val cs = 
  for {
    a <- as                //as is a StreamT[IO, A]
    b <- bs.liftM[StreamT] //bs was just an IO[B]
  yield f(a, b)

cs.toStream //is a Stream[IO[C]], cs was a StreamT[IO, C]
  • 13
    It might be worth mentioning that "lifting a method to a function" is often referred to as eta-expansion. – Ben James Jul 31 '13 at 9:03
  • 7
    Delving further into scalaz, lifting also comes up in relation to monad transformers. If I have a MonadTrans instance T for M and a Monad instance for N, then T.liftM can be used to lift a value of type N[A] to a value of type M[N, A]. – 846846846 Jul 31 '13 at 9:24
  • Thanks Ben, hcoopz. I've modified answer – oxbow_lakes Jul 31 '13 at 10:38
  • Perfect! Just one more reason to say: Scala - the best. Which could be lifted to Martin Odersky & Co - the best. I even would to use liftM for that, but didn't manage understand how to do that properly. Guys, you're rock! – Dmitry Bespalov Feb 13 '15 at 19:51
  • 3
    In Methods section ...res0 is an instance (i.e. it is a value) of the (function) type (Int => Int)... Shouldn't f be an instance, not res0? – srzhio Jan 8 '18 at 21:13

Note any collection that extends PartialFunction[Int, A] (as pointed out by oxbow_lakes) may be lifted; thus for instance

Int => Option[Int] = <function1>

which turns a partial function into a total function where values not defined in the collection are mapped onto None,

Option[Int] = Some(3)

Option[Int] = None


Int = 3

Int = -1

This shows a neat approach to avoid index out of bounds exceptions.


Another usage of lifting that I've come across in papers (not necessarily Scala-related ones) is overloading a function from f: A -> B with f: List[A] -> List[B] (or sets, multisets, ...). This is often used to simplify formalisations because it then doesn't matter whether f is applied to an individual element or to multiple elements.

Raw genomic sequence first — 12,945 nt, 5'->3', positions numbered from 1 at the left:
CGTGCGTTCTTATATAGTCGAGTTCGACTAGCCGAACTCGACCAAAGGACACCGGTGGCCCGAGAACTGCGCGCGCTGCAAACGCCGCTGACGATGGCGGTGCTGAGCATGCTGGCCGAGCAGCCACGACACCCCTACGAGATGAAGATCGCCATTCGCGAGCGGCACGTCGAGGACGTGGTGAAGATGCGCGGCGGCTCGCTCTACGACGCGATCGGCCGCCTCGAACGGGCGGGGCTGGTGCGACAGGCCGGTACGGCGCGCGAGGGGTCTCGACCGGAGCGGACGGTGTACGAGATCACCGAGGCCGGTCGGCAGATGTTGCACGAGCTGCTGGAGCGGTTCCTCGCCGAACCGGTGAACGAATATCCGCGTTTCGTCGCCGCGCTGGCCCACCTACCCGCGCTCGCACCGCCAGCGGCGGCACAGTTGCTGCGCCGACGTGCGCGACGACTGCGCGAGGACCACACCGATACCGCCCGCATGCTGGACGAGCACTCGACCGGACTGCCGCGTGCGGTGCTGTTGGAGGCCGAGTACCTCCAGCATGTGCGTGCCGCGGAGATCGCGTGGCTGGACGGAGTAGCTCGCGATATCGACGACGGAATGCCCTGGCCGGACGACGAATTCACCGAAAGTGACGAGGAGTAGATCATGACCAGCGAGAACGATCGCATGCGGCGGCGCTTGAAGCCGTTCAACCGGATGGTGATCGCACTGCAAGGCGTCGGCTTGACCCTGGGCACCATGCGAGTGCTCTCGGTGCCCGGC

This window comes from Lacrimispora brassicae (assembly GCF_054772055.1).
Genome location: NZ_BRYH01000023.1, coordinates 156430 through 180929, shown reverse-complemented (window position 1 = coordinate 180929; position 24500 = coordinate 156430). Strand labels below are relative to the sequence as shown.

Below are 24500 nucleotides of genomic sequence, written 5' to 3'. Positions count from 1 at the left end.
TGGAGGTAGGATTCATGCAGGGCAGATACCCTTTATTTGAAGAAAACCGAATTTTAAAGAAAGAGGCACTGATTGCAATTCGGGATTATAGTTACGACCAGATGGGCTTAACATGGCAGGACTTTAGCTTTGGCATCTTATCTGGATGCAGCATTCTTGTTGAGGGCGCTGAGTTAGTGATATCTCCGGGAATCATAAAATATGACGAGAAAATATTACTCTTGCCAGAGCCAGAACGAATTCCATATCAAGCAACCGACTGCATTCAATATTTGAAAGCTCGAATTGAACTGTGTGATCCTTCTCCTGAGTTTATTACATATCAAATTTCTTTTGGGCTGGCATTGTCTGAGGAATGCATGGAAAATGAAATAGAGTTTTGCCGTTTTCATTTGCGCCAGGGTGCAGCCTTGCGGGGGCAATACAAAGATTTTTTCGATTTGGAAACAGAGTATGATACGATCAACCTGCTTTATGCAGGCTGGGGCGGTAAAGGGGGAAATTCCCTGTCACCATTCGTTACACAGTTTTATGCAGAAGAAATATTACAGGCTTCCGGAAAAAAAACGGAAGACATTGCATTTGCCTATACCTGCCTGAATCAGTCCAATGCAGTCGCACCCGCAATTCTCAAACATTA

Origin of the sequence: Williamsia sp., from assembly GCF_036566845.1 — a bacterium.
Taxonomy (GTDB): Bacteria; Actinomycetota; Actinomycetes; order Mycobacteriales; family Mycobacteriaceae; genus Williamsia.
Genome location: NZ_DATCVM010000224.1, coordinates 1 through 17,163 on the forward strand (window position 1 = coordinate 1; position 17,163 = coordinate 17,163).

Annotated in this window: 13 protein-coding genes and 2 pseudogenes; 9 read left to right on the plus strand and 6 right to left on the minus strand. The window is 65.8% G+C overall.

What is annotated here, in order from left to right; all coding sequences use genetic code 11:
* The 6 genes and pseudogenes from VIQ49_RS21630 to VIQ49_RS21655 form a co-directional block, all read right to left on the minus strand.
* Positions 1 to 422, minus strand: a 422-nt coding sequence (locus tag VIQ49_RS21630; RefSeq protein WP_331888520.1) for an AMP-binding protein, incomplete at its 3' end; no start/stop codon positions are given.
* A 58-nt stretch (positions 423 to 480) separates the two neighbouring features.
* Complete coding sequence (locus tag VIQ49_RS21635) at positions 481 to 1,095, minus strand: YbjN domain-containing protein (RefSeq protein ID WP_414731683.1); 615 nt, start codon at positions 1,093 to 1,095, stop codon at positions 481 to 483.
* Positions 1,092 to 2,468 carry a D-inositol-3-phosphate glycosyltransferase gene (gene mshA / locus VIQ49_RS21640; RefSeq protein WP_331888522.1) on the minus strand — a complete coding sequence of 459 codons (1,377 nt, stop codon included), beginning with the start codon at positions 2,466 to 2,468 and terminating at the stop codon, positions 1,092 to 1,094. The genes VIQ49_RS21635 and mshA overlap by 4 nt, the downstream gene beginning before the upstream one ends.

This kind of overloading is often done declaratively, e.g.,

f: List[A] -> List[B]
f(xs) = f(xs(1)), f(xs(2)), ..., f(xs(n))


f: Set[A] -> Set[B]
f(xs) = \bigcup_{i = 1}^n f(xs(i))

or imperatively, e.g.,

f: List[A] -> List[B]
f(xs) = xs map f
  • 5
    This is the "lifting into a functor" which oxbow_lakes describes. – Ben James Jul 31 '13 at 9:02
  • 7
    @BenJames True indeed. To my defence: oxbow_lakes' answer wasn't there yet when I started to write mine. – Malte Schwerhoff Jul 31 '13 at 12:06

There is also unlifting, which is the inverse process to lifting.

If lifting is defined as

turning a partial function PartialFunction[A, B] into a total function A => Option[B]

then unlifting is

turning a total function A => Option[B] into a partial function PartialFunction[A, B]

Scala standard library defines Function.unlift as

def unlift[T, R](f: (T) ⇒ Option[R]): PartialFunction[T, R]

For example, play-json library provides unlift to help with construction of JSON serialisers:

import play.api.libs.json._
import play.api.libs.functional.syntax._

case class Location(lat: Double, long: Double)

implicit val locationWrites: Writes[Location] = (
  (JsPath \ "lat").write[Double] and
  (JsPath \ "long").write[Double]